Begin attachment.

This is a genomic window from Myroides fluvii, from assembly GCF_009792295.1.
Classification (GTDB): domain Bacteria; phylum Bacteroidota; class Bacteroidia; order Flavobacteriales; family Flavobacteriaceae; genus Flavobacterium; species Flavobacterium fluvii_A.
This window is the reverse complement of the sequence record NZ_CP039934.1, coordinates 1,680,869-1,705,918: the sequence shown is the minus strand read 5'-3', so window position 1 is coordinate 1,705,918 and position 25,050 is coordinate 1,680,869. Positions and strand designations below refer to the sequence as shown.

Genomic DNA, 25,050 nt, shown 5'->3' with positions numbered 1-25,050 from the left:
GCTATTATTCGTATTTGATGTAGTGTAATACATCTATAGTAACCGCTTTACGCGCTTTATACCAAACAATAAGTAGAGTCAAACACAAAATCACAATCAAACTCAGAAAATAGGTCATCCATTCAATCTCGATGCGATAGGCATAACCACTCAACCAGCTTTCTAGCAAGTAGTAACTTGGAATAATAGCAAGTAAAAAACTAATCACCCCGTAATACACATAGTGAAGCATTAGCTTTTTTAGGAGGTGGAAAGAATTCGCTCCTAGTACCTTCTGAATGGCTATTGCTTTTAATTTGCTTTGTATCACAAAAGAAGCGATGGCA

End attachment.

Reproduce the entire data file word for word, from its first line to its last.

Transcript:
This is a genomic window from Myroides fluvii, from assembly GCF_009792295.1.
Classification (GTDB): domain Bacteria; phylum Bacteroidota; class Bacteroidia; order Flavobacteriales; family Flavobacteriaceae; genus Flavobacterium; species Flavobacterium fluvii_A.
This window is the reverse complement of the sequence record NZ_CP039934.1, coordinates 1,680,869-1,705,918: the sequence shown is the minus strand read 5'-3', so window position 1 is coordinate 1,705,918 and position 25,050 is coordinate 1,680,869. Positions and strand designations below refer to the sequence as shown.

Genomic DNA, 25,050 nt, shown 5'->3' with positions numbered 1-25,050 from the left:
GCTATTATTCGTATTTGATGTAGTGTAATACATCTATAGTAACCGCTTTACGCGCTTTATACCAAACAATAAGTAGAGTCAAACACAAAATCACAATCAAACTCAGAAAATAGGTCATCCATTCAATCTCGATGCGATAGGCATAACCACTCAACCAGCTTTCTAGCAAGTAGTAACTTGGAATAATAGCAAGTAAAAAACTAATCACCCCGTAATACACATAGTGAAGCATTAGCTTTTTTAGGAGGTGGAAAGAATTCGCTCCTAGTACCTTCTGAATGGCTATTGCTTTTAATTTGCTTTGTATCACAAAAGAAGCGATGGCA